Mason deliberately does not pause to think about how well Smith would likely be doing if someone for the right of the party had stood. 

Imagine how Smith’s policy programme would look now if there was a modern ‘Blairite’ platform and candidate at this election. How would the policies above look then? Corbyn has been very lucky that MPs thought only a single candidate challenge was viable.

This whole election I have seen Corbyn backers unwilling to engage with either the policy platform Smith stands on, not to be treated in good faith, or the criticisms he makes, likewise. So perfect is JC that his journalistic backers have complete moral license to smear and disengage from any actual debate. Instead they are attacking their opponent on the basis of his jobs before becoming an MP, smearing him as a right wing shill, and attacking him for the actions of another part of Labour he has no stake in. 

The whole excercise is not aimed at debating him, but  toxifying not Smith and the soft left. This aims instead at stopping people from listening to his arguments, or making them afraid that finding them persuasive undermines their own ‘left’ credibility. Some element of cultural leadership takes place. All accross the country there are debates going on in which ‘Blairite’ is casually applied to all and sunder, as if this were the issue. Or even particularly comradely.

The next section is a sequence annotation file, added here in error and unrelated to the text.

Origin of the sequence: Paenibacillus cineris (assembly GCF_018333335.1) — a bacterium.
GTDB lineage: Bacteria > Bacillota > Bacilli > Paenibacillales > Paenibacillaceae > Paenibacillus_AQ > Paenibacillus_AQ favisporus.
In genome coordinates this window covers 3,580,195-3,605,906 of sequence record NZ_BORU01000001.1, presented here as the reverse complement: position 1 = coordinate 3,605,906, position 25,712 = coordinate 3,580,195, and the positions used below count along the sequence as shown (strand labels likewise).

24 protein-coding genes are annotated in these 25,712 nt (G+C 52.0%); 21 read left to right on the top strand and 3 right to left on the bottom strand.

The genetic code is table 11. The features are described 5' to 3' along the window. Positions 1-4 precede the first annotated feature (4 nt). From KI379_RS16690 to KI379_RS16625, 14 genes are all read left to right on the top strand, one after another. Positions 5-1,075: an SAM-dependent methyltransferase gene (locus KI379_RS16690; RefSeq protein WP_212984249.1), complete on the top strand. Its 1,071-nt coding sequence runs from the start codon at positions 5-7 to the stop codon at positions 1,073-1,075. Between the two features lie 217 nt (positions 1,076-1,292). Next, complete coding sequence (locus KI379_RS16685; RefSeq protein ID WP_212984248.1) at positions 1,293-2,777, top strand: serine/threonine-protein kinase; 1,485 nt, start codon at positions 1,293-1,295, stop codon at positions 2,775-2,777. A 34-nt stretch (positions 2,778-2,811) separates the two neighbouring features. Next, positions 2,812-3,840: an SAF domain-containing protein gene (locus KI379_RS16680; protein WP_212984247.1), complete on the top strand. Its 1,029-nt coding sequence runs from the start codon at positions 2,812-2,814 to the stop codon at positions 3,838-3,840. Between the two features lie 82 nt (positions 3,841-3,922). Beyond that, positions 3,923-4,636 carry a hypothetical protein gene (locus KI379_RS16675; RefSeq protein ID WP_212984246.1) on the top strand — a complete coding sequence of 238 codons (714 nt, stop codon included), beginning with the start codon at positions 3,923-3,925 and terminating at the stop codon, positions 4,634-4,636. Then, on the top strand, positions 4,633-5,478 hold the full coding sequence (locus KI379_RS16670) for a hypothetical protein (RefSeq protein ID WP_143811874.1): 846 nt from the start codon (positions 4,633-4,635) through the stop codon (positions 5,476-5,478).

This is bullshit – deeply unprincipled and baselessly sectarian. Intellectuals and social media influencers take top responsibility for it. Why should any of it make an undecided person vote for Jeremy Corbyn?

Last and only semi-related point: the fact that Mason raises Corbyn and McDonnell’s deeply unwise ‘anti-imperialist’ utterances being dragged up by opponents. Does this make them wise interventions now? Are they beyond criticism because critics raise them? What strange logic.

If Jeremy was into working out who he wanted to vote for him I could point this out more easily, but let’s imagine it’s someone slightly suburban and middle class in perhaps Harlow, with a kid on the way. Decent wage, waged nonetheless. 

Take 50 people of the same profile and ask them whether they agree with Jeremy that the UK should not respond if Russia invades a NATO ally. What would they think? Or perhaps the ludicrous suggestion from both candidates (later corrected by both candidates) that there is any point in negotiating with ISIS?

The problem is not the people making criticisms of this kind of politics or this record in politics. The problem is the politics. It is bankrupt hippy nonsense, and it can’t be defended practically in a workers movement interested in gaining authority or power.

But Mason’s slight of hand is quite fantastic. Give Smith a bigger part of the blame, and dismiss valid criticism because it is ‘anti-Jeremy’ or has been said in the capitalist press. 

The sad thing about this kind of rhetorical dishonesty is that it actually works. It should be called out.